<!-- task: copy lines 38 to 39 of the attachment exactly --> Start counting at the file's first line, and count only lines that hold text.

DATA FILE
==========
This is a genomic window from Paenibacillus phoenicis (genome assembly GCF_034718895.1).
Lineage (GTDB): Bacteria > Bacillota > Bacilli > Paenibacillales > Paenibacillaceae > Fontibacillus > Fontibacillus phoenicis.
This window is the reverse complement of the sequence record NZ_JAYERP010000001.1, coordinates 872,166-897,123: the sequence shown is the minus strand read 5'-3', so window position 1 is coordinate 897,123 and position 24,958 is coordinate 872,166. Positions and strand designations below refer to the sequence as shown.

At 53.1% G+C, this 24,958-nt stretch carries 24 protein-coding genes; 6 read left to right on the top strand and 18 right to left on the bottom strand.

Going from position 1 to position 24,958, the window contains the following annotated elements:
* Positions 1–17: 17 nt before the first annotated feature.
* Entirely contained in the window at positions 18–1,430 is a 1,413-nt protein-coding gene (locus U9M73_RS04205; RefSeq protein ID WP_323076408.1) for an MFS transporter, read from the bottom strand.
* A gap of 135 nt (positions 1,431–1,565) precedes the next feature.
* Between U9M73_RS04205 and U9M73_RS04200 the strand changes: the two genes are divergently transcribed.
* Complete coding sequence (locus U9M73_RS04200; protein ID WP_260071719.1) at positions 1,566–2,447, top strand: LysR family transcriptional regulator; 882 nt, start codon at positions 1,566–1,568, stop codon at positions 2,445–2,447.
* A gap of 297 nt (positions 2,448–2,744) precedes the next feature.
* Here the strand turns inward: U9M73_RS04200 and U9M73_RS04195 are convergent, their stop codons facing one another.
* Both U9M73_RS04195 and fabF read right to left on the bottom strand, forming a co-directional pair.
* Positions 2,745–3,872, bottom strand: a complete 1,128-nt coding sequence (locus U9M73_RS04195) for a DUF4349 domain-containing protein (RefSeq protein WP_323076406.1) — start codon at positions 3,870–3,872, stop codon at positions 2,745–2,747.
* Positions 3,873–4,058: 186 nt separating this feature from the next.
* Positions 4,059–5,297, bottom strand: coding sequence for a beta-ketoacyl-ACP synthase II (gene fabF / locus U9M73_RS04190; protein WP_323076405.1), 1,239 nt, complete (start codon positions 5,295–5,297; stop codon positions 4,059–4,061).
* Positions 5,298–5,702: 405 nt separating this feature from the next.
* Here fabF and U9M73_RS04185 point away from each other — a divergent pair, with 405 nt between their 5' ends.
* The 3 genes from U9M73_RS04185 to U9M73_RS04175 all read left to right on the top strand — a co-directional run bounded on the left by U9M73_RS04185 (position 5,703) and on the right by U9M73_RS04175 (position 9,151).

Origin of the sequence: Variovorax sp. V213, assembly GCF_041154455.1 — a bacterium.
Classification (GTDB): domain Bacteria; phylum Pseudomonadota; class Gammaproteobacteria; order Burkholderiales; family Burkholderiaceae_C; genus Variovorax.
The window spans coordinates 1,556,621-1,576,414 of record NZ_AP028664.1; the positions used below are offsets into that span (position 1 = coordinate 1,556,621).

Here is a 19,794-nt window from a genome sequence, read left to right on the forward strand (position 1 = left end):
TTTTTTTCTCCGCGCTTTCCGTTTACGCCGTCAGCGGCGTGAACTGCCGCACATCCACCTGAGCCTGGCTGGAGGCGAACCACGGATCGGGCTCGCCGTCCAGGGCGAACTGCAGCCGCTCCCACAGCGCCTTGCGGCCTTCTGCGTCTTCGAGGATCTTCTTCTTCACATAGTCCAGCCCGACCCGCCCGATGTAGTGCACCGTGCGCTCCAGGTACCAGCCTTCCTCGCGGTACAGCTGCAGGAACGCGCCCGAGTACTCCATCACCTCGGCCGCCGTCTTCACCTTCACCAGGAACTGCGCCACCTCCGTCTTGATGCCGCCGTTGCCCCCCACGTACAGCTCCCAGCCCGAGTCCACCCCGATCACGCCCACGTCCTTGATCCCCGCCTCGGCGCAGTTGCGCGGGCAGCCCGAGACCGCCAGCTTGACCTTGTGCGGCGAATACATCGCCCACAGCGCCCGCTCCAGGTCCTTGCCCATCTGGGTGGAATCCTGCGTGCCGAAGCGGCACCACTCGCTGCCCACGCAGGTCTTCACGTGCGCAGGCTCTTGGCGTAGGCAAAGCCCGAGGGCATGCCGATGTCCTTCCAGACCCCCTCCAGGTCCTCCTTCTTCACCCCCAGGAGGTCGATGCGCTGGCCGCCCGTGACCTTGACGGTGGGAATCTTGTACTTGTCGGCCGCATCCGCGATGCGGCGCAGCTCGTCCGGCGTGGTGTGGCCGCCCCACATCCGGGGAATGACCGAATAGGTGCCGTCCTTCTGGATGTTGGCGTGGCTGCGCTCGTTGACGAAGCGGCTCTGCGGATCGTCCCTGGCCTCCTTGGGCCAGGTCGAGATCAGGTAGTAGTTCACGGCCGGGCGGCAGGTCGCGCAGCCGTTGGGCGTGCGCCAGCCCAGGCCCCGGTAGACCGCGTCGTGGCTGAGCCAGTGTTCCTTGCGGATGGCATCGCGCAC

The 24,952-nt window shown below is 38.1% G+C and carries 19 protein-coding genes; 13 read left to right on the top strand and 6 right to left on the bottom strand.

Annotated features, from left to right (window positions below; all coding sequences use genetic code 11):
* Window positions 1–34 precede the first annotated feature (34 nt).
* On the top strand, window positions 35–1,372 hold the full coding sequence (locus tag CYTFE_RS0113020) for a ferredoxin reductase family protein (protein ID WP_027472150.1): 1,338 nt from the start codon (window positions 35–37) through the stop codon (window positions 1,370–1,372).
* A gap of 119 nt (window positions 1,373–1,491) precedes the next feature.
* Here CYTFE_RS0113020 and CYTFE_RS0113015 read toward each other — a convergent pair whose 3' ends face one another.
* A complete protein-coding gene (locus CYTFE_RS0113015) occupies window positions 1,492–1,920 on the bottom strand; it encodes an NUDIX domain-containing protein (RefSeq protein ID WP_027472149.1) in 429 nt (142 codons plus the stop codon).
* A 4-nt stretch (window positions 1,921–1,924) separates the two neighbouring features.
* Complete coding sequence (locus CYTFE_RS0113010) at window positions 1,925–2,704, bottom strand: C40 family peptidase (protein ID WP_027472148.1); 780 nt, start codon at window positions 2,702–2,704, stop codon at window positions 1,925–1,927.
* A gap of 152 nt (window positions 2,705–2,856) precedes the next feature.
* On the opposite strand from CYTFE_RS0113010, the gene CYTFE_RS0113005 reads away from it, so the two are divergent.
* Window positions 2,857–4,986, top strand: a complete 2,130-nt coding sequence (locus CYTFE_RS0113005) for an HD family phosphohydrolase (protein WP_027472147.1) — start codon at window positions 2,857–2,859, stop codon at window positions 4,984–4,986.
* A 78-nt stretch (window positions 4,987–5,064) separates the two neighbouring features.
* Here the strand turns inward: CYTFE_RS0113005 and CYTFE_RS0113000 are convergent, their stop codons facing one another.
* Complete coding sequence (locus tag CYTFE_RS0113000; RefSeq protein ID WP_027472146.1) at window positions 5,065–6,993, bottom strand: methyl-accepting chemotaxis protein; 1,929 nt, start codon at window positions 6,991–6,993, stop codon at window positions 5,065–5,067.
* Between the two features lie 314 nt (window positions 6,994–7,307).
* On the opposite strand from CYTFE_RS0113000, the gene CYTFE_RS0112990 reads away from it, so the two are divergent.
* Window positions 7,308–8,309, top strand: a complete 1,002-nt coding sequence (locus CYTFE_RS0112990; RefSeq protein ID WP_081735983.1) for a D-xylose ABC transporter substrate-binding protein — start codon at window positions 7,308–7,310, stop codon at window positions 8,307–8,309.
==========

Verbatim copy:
* Here the strand turns inward: CYTFE_RS0113005 and CYTFE_RS0113000 are convergent, their stop codons facing one another.
* Complete coding sequence (locus tag CYTFE_RS0113000; RefSeq protein ID WP_027472146.1) at window positions 5,065–6,993, bottom strand: methyl-accepting chemotaxis protein; 1,929 nt, start codon at window positions 6,991–6,993, stop codon at window positions 5,065–5,067.